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Lord Whitty: My Lords, I do not completely share that conclusion. The Government continue to see the generation of electricity by nuclear means in the existing power stations as a substantial contribution to meeting our energy needs. As the noble Lord will know, about 25 per cent of our electricity is currently generated by nuclear sources. The noble Lord will also know that the last government took a decision, which we have

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continued to follow, that there is no immediate need to commission new nuclear power stations. That remains the position.

Secretary of State for Scotland: Official Residence

3.10 p.m.

Viscount Bridgeman asked Her Majesty's Government:

    What progress has been made in identifying an official residence in Edinburgh for the Secretary of State for Scotland.

The Parliamentary Under-Secretary of State, Scottish Office (Lord Sewel): My Lords, it is not, nor has it been, the intention of my right honourable friend the Secretary of State for Scotland to have an official residence, either in Edinburgh or elsewhere.

Bute House in Edinburgh was an official residence of the Secretary of State for Scotland until 1st July, when it was passed to the First Minister.

Viscount Bridgeman: My Lords, I thank the Minister for his reply. I welcome the news that the Government have given up the grandiose idea that the Secretary of State should have an official residence in Edinburgh. Can the Government go further and indicate what other signs of empire-building--more officials and new logos and letterheads--will also be dropped?

Lord Sewel: My Lords, it is not a matter of dropping, because it was never taken up in the first place; there was never any intention that the Secretary of State for Scotland should have a new official residence in Scotland. However, it must remain the case--and this cannot be a surprise to the noble Viscount--that clearly the Secretary of State for Scotland and the Scottish Office will need office accommodation in Scotland. Again, it would be hardly surprising if the location turns out to be Edinburgh.

Lord Hogg of Cumbernauld: My Lords, does my noble friend agree that the Secretary of State for Scotland has an important role to play in representing the Scottish people at the Westminster Parliament; that it is necessary in that context that he has proper offices and staff in Scotland, so that the views of the Scottish people can be collected on matters reserved to this Parliament, and properly represented in this Parliament; and that that is not helped by the kind of foolish Question we have had this afternoon from the noble Viscount?

Lord Sewel: My Lords, I very much welcome my noble friend's comments. Indeed, I would go further and say that it is not just the Secretary of State for Scotland who has an important role to play, but all his Ministers.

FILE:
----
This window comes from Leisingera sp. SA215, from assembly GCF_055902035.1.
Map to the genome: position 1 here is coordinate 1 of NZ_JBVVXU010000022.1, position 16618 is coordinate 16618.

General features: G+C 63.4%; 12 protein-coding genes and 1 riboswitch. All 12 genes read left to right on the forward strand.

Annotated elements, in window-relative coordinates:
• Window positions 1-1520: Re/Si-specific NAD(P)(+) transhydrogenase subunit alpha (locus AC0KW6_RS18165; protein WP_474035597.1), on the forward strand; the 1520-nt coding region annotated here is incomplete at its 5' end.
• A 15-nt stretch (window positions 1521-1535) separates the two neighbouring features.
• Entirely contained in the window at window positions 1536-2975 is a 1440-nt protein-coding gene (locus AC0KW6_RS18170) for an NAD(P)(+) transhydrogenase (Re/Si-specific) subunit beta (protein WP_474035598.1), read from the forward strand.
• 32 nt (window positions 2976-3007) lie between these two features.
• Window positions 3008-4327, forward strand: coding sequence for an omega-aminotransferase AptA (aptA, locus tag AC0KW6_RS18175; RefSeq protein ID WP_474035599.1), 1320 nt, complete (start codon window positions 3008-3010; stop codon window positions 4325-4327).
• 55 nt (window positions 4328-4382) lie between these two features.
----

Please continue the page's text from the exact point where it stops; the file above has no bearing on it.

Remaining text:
Lord Campbell of Croy: My Lords, before the recent change of use of Bute House, did the Government

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consult the Bute family or the successor group of the Scottish businesses which furnished and equipped Bute House to be the residence of the Secretary of State for Scotland, with no taxpayers' money involved? Is the noble Lord aware that as such it was opened in 1970, when I was the first Secretary of State to occupy it, and that it was especially useful in my case, because my home is nearly 200 miles north of Edinburgh?

Lord Sewel: Yes, my Lords, I take all those points. I am happy to say that on occasions, as a Minister in the Scottish Office, I personally have been able to use the lodgings of Bute House. I appreciate very much the facilities made available there through the generosity of others. I am sure that it is the view of all past Scottish Office Ministers that Bute House has made a major contribution to the smooth running and functioning of the office of Secretary of State.

Lord Campbell of Croy: My Lords, did the Government consult the Bute family or the successor group of all those Scottish industries which spent six years preparing the house for occupation by the Secretary of State?

Lord Sewel: My Lords, I am not aware of the detailed consultations that were entered into, but my memory is that Bute House is run under trust by trustees. I would assume that those trustees--if I am not accurate in this I shall write to the noble Lord--were consulted and informed.

Lord Steel of Aikwood: My Lords, will the Minister confirm that Bute House was and remains the only official residence in Scotland for anyone in the Executive or Parliament, contrary to all the press reports?